Author Biography

James Francis Byrnes was born on May 2, 1882, in Charleston, South Carolina. Educated in public schools, Byrnes did not attend college, but became a court stenographer in 1900 in the South Carolina Second Circuit Court in Aiken. In 1908, he became the solicitor for the Second Circuit, holding that post until 1910, when he was elected to the US House of Representatives. After six terms, Byrnes ran unsuccessfully for the Senate in 1925. In 1930, he ran again, this time successfully. Byrnes held his seat until 1942, when he was appointed by President Franklin D. Roosevelt to be director of the Office of War Mobilization. After Roosevelt's death in 1945, Byrnes was appointed President Harry S. Truman's secretary of state, a post he held until 1947. In 1951, Byrnes was elected governor of South Carolina. He retired in 1955 and died on April 4, 1972.

Historical Document

THERE is nothing altruistic about the determination of the United States to aid those nations now defending themselves against the forces of aggression. We are moved by reasons more impelling. We know that our own Democracy is menaced by the forces that now seek to destroy those Democracies across the Atlantic. One conquest only whets the dictators' desire for more power. If Great Britain falls, the United States will stand practically alone on the brink of the precipice.

Because of the threat against the security of this nation and hemisphere, a Bill providing aid for Great Britain, drafted not in the White House, but in the Congress, has been introduced. It is apparent that it will meet the opposition of many of those persons and groups who opposed lifting the embargo in 1939, and opposed drafting an Army in 1940.

They argue that the Bill gives to the President too much power. If speed were not essential, we might proceed differently. We might have Congress pass separately upon each step in the granting of aid. But there are four hundred and thirty-five members of the House and ninety-six members of the Senate. From our experience, we know that what is called legitimate debate would cause Congress to consume from thirty to forty-five days in passing each Bill. These delays would be beneficial to Hitler. They might be disastrous to us.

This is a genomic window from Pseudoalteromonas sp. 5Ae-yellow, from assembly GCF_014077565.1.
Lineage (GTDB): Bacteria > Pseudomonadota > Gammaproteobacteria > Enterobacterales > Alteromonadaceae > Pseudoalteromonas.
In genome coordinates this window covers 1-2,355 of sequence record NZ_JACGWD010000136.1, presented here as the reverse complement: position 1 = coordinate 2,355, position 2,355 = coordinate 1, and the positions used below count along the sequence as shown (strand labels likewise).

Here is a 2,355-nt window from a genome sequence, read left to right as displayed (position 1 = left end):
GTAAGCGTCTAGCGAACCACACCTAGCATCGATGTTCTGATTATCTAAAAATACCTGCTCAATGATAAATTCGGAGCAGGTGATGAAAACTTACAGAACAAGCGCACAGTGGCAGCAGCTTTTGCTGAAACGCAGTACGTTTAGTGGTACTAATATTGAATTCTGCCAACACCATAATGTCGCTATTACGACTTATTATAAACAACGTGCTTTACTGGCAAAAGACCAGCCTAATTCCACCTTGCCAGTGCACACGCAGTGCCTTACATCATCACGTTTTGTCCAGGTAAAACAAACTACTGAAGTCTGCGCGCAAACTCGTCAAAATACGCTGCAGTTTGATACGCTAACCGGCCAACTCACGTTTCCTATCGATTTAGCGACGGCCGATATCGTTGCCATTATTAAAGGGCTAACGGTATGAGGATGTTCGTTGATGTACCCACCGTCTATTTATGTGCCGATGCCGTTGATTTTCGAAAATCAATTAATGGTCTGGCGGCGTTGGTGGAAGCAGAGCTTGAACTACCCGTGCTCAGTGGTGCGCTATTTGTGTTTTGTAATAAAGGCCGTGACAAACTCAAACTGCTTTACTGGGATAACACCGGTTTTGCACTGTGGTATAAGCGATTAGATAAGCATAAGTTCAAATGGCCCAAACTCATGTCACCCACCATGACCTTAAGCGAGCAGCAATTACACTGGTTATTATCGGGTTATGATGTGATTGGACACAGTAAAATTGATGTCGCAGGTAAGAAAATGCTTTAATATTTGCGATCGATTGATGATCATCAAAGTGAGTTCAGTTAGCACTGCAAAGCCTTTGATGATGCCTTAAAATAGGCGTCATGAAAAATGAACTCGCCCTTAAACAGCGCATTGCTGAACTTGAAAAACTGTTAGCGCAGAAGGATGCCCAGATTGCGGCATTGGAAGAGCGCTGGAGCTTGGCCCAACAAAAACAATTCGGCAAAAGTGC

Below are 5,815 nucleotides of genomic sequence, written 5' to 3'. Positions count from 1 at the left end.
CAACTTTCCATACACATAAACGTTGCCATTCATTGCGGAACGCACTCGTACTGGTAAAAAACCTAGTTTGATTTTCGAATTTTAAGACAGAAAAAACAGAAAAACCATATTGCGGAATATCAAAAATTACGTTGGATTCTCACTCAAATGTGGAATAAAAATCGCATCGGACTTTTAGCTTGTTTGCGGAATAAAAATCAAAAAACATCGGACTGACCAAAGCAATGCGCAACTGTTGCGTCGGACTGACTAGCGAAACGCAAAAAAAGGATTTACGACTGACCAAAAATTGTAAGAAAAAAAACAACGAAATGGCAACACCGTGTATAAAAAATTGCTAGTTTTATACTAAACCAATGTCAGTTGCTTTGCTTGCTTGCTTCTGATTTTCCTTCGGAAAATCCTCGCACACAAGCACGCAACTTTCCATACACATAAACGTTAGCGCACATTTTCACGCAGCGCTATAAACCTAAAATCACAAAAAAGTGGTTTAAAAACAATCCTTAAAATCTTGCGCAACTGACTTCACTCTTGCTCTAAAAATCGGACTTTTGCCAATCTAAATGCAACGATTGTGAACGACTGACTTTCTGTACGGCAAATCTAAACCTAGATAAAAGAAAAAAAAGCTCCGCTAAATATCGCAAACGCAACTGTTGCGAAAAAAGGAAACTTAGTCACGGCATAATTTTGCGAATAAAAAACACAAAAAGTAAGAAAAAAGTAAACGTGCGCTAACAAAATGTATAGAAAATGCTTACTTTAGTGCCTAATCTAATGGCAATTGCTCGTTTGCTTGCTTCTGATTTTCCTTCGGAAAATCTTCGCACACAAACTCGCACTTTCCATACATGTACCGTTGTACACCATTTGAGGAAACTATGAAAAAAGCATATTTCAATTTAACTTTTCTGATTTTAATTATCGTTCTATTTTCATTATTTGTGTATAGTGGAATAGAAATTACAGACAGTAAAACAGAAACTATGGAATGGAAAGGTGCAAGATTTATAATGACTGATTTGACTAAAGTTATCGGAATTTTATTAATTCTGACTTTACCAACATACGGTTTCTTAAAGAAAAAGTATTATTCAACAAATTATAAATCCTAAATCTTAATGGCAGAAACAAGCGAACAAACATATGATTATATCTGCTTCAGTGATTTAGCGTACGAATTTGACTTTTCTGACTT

If power must be lodged with some person, certainly those of us who believe in Democracy can agree that it should been trusted to the person recently selected by a majority of the voters of this country to be President and Commander-in-Chief of the Army and Navy.

Over the radio and from platforms, it is argued that it is none of our business whether Britain stands or falls. If this be true, then it was inexcusable for the Congress to draft men for the Army in time of peace, and unanimously to appropriate millions of dollars for equipment and for a two-ocean Navy.

Let us face the facts. The reason we are feverishly working to provide an Army and Navy is to defend ourselves against the Axis powers. If we could be certain that Britain would defeat Hitler we could and would stop appropriating money for military purposes. But we cannot be certain of it. We are certain only that each day Britain holds Hitler we are better able to defend America. If Britain can hold Hitler for a year, we can hold him forever. Self preservation, therefore, demands that we now give Britain aid instead of sympathy.

Well meaning people believe that by wishing war away, they can keep war away. Not one of the nations whose people today lie crushed beneath the German war machine wanted war. In the Fall of 1937, I was in Germany. I saw more men in uniform than I had seen since 1918. In many cities I saw marching troops, generally singing, “Germany Over All.” In Berlin I witnessed the first blackout rehearsal against air raids. On the streets of London three days later

I saw a peace parade. Instead of guns the marchers carried banners, with such inscriptions as “We did not raise our boys for cannon fodder”, “Beware of warmongers”, “Peace on Earth.” They were carried by sincere peace-loving people. But while the British prayed for peace, Hitler prepared for war. As a result, today the women of Britain lift their eyes to the skies in fear as well as prayer, and instead of casualties among soldiers, we read of the slaughter of women and children.

There is another group of people who believe that we can rely upon the statement of Hitler that he has no dreams of world conquest. But we cannot forget a long and gory list of broken pledges.